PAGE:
This past weekend I had the pleasure of attending DEFCON, the world's longest running and largest underground hacking conference. I was grateful for the opportunity, courtesy of WISP - Women in Security & Privacy - a non-profit organization whose mission is "advancing women to lead the future of security & privacy".
This past year I have connected with some phenomenal allies in the Information Security world via Twitter. Typically I only used Twitter personally, to either talk to my friends or find the latest news thanks to #BlackTwitter. Since finding the #InfoSec community on twitter I have been fortunate to have been able to take advantage of great opportunities. One of which is being awarded a scholarship to attend this year's DEFCON conference. To those not familiar with the conference, it is a 4 day conference featuring the world's latest and greatest in the hacking community. It usually takes place sometime in August and is hosted in the very dry, very hot, Las Vegas. Going on it's 27th year I had no idea what I was walking into. I have heard about the conference prior to going, as well as its notorious rumors - things like being super careful of shady characters, having to buy burner phones, and not getting on the "Wall of Sheep". Luckily, WISP gave away a phenomenal 92 scholarships to women wanting to experience DEFCON so I knew I wouldn't be completely alone in this new experience.
On the first day I had to pick up my badge from the WISP leaders in order to get into the conference events. This year's badge is small electronic disc - about 3 inches in diameter with a quartz crystal front covering. According to resources, it was made by prior conference badge maker, Kingpin, and the crystal material comes from Brazil. The backstory on these badges is pretty cool so if you are interested I suggest you check out the story here. The fun part about it is that there are 6 different (I think, maybe higher) badges - one for speakers, Goons, regular attendees, etc - and they each sync to each other when in close proximity. You can tell if it is syncing by the blinking on the front and the badges exchange information and apparently there is a message to decode. I haven't broken into mine yet (it's so pretty) but I definitely plan to see what information I can get out of it.
Okay, badge secured - what's next? Luckily, I was not alone in my journey to find what was next as I had the pleasure of meeting and connecting with the lovely Myeshia, aka my instafriend (lol), another scholarship recipient and fellow WOC in Security I first met on Twitter. She was my first highlight of the conference, as we just clicked instantly. So off we went to explore what the conference had to offer.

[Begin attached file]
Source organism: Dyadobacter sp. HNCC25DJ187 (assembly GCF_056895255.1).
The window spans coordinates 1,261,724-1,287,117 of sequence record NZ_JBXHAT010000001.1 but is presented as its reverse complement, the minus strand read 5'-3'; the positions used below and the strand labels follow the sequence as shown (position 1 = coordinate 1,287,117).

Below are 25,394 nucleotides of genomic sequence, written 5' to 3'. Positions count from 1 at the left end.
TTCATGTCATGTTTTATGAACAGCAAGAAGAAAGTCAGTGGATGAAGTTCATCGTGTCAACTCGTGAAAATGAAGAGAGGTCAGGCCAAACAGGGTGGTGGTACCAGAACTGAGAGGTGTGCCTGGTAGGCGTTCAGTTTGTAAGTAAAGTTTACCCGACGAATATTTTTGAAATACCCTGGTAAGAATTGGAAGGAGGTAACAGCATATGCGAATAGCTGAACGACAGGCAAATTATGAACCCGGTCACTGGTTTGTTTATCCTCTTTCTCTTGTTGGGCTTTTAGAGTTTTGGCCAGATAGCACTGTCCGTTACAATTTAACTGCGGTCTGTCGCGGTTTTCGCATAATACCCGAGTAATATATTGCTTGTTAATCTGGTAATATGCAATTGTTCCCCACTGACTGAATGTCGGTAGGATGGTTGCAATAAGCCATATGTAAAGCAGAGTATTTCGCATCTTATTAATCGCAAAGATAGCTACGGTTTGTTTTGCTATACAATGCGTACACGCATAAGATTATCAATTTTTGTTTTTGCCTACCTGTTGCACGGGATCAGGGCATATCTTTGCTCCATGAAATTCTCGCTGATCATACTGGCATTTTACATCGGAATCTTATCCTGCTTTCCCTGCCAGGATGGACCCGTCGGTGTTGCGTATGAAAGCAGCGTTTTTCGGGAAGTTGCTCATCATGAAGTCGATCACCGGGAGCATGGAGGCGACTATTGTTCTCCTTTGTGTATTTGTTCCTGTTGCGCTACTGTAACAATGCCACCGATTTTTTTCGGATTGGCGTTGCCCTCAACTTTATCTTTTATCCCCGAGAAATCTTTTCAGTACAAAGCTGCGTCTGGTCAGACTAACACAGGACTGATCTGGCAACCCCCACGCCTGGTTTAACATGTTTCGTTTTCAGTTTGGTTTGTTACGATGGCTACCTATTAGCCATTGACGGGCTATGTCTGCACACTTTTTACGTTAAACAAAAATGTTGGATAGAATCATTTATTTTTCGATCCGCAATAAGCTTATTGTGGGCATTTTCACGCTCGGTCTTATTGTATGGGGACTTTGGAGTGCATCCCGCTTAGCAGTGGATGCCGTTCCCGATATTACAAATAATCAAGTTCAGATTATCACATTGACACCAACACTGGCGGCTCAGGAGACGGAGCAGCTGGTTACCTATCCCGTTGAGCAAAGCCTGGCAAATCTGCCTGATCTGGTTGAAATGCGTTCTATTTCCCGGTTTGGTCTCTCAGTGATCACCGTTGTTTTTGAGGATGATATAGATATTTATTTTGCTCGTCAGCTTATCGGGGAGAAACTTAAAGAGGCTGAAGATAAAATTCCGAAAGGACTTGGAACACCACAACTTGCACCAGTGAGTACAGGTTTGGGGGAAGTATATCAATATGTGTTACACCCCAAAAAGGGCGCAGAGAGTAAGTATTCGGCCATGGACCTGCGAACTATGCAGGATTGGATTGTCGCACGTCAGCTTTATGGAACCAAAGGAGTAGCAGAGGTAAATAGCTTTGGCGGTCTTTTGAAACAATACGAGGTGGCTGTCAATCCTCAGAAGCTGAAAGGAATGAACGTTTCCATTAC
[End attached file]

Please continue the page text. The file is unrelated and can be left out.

DEFCON was spread out over 4 hotels and it was overwhelming figuring things out, even with the maps, apps, and resources they provided. This conference hosted thousands of people, on top of Vegas already being a popular tourist destinations, so fighting through the crowds was our first battle. We were able to jump on line to get into one of the talks, "Intro to Embedded Hacking—How you too can find a decade old bug in widely deployed devices" and rest after what seemed like an eternity of walking. The theatre was packed and after an hour or so we were ready to see what's next. Many of the talks and workshops on Day 1 required pre-registration, a frustrating process to secure tickets that sold out in seconds might I add, and if you were unfortunate like I was to not secure a ticket had to wait on line in the hopes for some empty no-shower seats. I wanted to participate in a Purple Team Capture The Flag event but unfortunately after an hour and change of waiting, did not happen. So Day 1 then become just a lot of exploring for me to get the lay of the land before I wore myself out and left to get some food.
Quick random FTW of the day - though my mission to get into the purple team workshop was a fail i DID however find the pop up Rick and Morty truck and scored some limited edition merch =] including this Pickle Rick pin!!!!